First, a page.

Thinking about how we respond to negative trends
Every quarter, we write a report to stockholders, the State of Michigan, and the NCUA (we file every 90 days and have since the early/mid 1990s) detailing our quarterly financials. One of those things that gets filed in a room or can like CTRs… (we flatter ourselves) — just there in case someone ever gets interested. In our latest, I wrote a tongue-in-cheek article pointing out how we had somewhat embarrassingly missed the mark on our budgeted net income for the first quarter of our 2018 fiscal year. (We still had our second best start to any fiscal year in our history, but fell short of our projections.)
It’s been many years since I’ve had to write a report where we were off plan at the end of a quarter. And I was interested to see–would anybody notice? So far… not really. Like many firms, CU*Answers has ridden a very long winning curve up as a vendor for the CU industry and seldom publicly has to admit that it ever worries about that streak. And since the firms that are now gone from view are silent, all we hear about is streaks of good luck for the most part. We know the industry is consolidating; we know the industry is polarizing to the point where those at either end can see no relevance in calling each other peers any longer; we know that it is more likely that our industry will be redefined by others (competition, regulators, or those simply unaware of who we are and were) instead of experienced CU architects. We know a lot….but we act so little on big things.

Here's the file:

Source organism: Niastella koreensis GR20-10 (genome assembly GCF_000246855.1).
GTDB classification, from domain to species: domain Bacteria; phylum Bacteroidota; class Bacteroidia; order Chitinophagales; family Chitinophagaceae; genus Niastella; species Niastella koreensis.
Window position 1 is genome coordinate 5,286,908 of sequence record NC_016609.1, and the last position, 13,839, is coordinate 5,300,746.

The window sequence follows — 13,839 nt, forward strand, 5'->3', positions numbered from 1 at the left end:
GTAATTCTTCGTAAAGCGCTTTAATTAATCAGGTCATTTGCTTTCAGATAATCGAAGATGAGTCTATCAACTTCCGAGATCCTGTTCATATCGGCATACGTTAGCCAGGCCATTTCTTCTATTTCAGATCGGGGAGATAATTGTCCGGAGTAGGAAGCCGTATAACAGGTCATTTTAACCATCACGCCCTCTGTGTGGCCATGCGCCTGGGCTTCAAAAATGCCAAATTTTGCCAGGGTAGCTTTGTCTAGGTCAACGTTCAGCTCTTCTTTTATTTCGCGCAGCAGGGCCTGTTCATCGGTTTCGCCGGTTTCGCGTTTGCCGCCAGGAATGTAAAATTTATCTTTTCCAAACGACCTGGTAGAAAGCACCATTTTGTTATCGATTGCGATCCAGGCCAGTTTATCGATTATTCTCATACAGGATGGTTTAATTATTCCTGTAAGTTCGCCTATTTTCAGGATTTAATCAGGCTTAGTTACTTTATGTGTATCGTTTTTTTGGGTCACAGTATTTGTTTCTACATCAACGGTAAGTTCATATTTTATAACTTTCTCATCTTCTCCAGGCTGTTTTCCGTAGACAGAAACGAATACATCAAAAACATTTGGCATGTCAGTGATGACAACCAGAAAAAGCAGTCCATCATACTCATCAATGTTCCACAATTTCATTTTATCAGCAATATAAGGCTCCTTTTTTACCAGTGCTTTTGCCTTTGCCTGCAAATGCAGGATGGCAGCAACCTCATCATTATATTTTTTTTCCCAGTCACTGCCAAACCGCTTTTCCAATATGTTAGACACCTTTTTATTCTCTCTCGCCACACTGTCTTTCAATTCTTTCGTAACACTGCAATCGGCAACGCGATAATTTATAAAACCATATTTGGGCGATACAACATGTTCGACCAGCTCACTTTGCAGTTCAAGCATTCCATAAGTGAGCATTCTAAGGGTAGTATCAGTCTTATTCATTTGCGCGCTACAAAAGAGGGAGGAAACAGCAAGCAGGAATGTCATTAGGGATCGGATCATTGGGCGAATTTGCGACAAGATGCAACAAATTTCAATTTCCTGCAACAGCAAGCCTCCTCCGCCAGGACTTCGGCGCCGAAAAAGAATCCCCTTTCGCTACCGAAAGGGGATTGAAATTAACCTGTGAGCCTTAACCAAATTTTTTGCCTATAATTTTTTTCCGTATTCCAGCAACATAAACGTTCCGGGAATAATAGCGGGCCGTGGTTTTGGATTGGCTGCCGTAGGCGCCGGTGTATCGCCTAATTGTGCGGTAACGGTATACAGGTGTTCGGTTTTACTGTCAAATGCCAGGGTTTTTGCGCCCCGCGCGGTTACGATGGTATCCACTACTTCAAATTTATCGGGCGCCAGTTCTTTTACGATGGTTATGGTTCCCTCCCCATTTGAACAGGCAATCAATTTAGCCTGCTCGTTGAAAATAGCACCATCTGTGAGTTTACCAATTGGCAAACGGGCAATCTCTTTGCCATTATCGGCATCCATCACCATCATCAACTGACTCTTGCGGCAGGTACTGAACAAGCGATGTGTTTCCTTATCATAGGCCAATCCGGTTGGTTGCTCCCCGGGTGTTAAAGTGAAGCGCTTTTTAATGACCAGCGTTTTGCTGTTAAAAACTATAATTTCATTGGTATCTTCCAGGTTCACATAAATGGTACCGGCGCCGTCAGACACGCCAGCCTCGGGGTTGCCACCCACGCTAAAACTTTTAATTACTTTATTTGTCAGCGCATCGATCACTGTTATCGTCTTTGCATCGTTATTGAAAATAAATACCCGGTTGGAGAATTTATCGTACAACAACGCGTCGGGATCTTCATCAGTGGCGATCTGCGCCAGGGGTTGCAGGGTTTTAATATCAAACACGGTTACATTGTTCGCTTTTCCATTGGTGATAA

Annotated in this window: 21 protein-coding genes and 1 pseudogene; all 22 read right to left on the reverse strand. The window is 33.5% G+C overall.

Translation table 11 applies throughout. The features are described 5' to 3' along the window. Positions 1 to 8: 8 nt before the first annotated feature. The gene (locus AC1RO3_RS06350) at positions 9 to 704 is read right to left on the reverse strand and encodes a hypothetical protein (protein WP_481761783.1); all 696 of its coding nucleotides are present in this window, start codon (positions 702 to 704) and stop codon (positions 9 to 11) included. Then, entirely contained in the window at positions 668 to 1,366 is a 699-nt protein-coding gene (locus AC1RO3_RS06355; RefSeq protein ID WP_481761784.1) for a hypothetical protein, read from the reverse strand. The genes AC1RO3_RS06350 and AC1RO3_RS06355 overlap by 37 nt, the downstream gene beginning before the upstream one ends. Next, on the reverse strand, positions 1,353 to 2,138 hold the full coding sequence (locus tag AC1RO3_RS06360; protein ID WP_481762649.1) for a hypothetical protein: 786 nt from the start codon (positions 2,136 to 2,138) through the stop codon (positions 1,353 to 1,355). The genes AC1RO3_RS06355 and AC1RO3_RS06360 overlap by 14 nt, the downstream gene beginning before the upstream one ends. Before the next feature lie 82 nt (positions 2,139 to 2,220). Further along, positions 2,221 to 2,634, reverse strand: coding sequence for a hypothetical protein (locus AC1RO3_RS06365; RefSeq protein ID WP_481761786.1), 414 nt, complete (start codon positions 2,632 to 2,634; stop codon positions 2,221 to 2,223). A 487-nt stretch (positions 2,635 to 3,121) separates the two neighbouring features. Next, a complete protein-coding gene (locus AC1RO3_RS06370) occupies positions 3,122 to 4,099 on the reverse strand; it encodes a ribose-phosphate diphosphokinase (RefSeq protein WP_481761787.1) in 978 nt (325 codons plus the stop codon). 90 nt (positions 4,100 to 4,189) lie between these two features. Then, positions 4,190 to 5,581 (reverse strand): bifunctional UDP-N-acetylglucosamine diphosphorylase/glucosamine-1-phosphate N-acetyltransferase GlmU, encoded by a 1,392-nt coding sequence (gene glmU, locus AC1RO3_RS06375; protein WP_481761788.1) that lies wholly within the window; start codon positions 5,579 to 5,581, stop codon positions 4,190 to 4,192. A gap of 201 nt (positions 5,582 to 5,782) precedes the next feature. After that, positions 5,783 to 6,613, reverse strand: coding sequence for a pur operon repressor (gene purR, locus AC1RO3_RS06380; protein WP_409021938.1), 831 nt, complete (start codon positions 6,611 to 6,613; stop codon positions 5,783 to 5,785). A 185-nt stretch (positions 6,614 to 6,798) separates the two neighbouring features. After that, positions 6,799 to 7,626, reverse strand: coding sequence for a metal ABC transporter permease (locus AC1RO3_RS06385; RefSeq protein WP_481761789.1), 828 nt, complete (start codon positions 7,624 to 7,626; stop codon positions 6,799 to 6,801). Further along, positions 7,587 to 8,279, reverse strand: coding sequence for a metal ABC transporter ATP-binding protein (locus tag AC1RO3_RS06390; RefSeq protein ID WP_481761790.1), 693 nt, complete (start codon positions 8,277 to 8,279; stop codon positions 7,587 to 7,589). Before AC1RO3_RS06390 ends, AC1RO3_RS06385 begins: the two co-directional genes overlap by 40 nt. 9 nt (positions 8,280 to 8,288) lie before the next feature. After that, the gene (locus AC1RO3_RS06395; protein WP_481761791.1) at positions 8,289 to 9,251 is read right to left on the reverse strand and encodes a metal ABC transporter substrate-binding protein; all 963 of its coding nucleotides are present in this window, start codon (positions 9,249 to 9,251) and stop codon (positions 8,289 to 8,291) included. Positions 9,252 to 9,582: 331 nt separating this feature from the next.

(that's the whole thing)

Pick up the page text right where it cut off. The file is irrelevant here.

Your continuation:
So on a day where I am filing a tongue-in-cheek quarterly analysis of a blimp on the radar, I wonder what I would write if losing/struggling was the streak? Multiple quarters where our plan could not be reached, where our goals seemed less than bright, or where we fell short of expectations that extended our futures. What would I write? What would I change? What would I push to engage?
Quietly I wish I had kept the phone numbers and emails of CEOs that are now gone from view. Ex-CEOs that could tell me what they had wished they had done when they faced downward curves on the way to the end. I worry that lessons lost and archived outside our industry now are what is needed. What did we miss when we justified the NCUA or regulators actions to end an organization? What did we miss when no owners really dug into a vote to end a charter? What did we miss when the life-cycles of leaders and volunteers were more important than CUs needing young blood? What did we miss when we followed models based on scale that left local communities and individuals on the sidelines? What did we miss that are the keys to turning a streak back towards winning?
Some might say we missed nothing, we witnessed progress and the natural march towards an industry’s maturation. But that sounds like short term winners talking to me. Tell me why I’m wrong.